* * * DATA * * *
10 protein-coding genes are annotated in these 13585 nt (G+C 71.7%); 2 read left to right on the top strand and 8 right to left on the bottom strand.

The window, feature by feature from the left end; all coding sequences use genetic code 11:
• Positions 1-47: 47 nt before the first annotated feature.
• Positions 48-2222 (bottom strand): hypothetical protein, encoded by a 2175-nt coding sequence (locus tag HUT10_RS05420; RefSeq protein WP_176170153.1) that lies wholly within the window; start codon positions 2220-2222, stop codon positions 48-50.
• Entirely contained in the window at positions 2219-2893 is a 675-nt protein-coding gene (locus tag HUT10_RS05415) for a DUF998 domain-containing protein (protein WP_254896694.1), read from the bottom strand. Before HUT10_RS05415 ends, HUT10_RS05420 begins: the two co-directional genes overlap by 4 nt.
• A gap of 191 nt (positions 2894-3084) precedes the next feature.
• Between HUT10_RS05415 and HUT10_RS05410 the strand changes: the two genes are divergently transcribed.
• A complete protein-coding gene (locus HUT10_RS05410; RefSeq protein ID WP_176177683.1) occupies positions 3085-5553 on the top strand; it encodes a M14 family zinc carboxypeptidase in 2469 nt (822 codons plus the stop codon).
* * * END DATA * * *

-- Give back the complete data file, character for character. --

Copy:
10 protein-coding genes are annotated in these 13585 nt (G+C 71.7%); 2 read left to right on the top strand and 8 right to left on the bottom strand.

The window, feature by feature from the left end; all coding sequences use genetic code 11:
• Positions 1-47: 47 nt before the first annotated feature.
• Positions 48-2222 (bottom strand): hypothetical protein, encoded by a 2175-nt coding sequence (locus tag HUT10_RS05420; RefSeq protein WP_176170153.1) that lies wholly within the window; start codon positions 2220-2222, stop codon positions 48-50.
• Entirely contained in the window at positions 2219-2893 is a 675-nt protein-coding gene (locus tag HUT10_RS05415) for a DUF998 domain-containing protein (protein WP_254896694.1), read from the bottom strand. Before HUT10_RS05415 ends, HUT10_RS05420 begins: the two co-directional genes overlap by 4 nt.
• A gap of 191 nt (positions 2894-3084) precedes the next feature.
• Between HUT10_RS05415 and HUT10_RS05410 the strand changes: the two genes are divergently transcribed.
• A complete protein-coding gene (locus HUT10_RS05410; RefSeq protein ID WP_176177683.1) occupies positions 3085-5553 on the top strand; it encodes a M14 family zinc carboxypeptidase in 2469 nt (822 codons plus the stop codon).